healthHealth and Medicine

Scientists Create Synthetic Clones Of The Novel Coronavirus In A High-Security Lab


Tom Hale

Senior Journalist

clockMay 5 2020, 18:59 UTC

Colorized scanning electron micrograph of a VERO E6 cell (purple) exhibiting elongated cell projections and signs of apoptosis, after infection with SARS-COV-2 virus particles (pink). NIAID

Scientists have created synthetic clones of the novel coronavirus SARS-CoV-2, the highly infectious virus responsible for the Covid-19 pandemic, within the space of just one week. 

The synthetic clones of SARS-CoV-2 were created at the high-security laboratory at the University of Bern’s Institute of Virology and Immunology in Switzerland. By recreating the little-understood virus, the researchers hope to offer other researchers the opportunity to find new methods to fight the ongoing disease outbreak. For example, the clones can be used as a tool to develop diagnostic tests, antiviral treatments, and vaccines. 


Viruses are effectively just genetic material, either DNA or RNA, wrapped in a protein shell. In the case of SARS-CoV-2, genome sequencing has shown that its “genetic code” is made up of a single-strand RNA molecule of about 30,000 bases containing 15 genes. Just for context, the human genome is in the form of a double helix of DNA molecules made of around 6.4 billion bases and about 25,000 genes. 

Reported in the journal Nature this week, scientists used the “blueprint” of the genome sequence to reconstruct most of SARS-CoV-2's genetic material from synthetic DNA. The genetic material was then reassembled and introduced into Brewer’s yeast cells (Saccharomyces cerevisiae), creating a synthetic version of SARS-CoV-2 that closely resembles the real deal. However, the researchers did observe some differences in replication.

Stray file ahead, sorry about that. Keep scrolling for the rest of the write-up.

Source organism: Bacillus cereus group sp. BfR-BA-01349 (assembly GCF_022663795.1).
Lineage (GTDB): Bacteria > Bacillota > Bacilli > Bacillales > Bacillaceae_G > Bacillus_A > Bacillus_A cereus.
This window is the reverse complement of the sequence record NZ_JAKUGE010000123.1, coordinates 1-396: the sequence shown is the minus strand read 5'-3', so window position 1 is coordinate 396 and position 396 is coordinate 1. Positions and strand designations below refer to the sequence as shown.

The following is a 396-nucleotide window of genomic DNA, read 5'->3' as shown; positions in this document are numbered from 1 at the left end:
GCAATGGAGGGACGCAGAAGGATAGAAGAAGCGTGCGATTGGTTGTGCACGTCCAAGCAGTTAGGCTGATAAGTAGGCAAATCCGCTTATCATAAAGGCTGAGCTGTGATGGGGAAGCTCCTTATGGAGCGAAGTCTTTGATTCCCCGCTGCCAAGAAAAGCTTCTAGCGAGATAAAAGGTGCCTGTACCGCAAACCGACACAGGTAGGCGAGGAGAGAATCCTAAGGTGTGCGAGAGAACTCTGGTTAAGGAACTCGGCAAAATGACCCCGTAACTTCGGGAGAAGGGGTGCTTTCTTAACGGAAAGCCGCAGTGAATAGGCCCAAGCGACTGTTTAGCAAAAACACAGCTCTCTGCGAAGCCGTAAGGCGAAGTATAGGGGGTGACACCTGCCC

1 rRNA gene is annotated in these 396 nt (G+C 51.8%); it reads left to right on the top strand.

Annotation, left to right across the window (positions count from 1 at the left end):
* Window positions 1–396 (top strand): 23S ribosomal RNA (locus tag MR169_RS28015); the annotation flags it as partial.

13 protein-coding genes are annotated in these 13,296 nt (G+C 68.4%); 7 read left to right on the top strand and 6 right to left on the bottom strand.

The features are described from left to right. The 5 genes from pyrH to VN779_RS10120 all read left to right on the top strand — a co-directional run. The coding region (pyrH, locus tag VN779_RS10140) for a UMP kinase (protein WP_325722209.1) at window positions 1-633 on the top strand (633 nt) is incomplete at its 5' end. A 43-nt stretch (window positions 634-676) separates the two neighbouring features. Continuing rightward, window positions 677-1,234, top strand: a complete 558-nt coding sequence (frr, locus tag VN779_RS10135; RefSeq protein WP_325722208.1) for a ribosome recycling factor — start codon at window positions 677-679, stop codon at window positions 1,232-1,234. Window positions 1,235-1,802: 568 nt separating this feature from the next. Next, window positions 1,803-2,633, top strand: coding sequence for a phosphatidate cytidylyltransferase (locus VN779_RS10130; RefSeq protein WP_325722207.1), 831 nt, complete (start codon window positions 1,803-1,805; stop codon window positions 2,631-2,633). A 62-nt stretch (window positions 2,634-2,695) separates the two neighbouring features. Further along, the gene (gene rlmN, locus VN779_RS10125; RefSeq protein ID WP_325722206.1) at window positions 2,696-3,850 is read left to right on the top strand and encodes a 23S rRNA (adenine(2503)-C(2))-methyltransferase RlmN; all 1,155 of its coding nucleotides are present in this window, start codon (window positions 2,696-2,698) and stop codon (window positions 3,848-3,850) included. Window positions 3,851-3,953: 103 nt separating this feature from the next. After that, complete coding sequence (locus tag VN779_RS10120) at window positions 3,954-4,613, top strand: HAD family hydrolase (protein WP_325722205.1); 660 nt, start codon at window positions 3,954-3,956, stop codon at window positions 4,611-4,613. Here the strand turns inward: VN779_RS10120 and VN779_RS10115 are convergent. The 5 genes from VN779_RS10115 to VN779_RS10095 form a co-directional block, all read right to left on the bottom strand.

Working at the high-security laboratory of the Institute of Virology and Immunology (IVI). IVI

Some viruses can be cloned using a method involving the bacteria Escherichia coli, but coronaviruses can prove tricky to clone using this technique. So, the researchers looked to a pre-existing method using yeast cells previously developed at the University of Bern, known as transformation-associated recombination.


"We replicated the virus within the space of a week," Professor Volker Thiel, an organic geochemist at the University of Bern’s Institute of Virology and Immunology, said in a statement

"Our model system using yeast cells shows that it is ideally suited for reconstructing coronaviruses and other viruses," he added.

The speedy nature of this method could allow health authorities, pharmaceutical companies, and research labs to gain access to clinical samples without the need for transporting viral samples from elsewhere, which is often considered risky and can take a fair amount of time. While there is no word yet on how or when these newly developed synthetic clones will be used, the University of Bern said in their press release that the research "attracted the interest of the World Health Organization (WHO)" after it was published on the pre-print server medRxiv back in February 2020.

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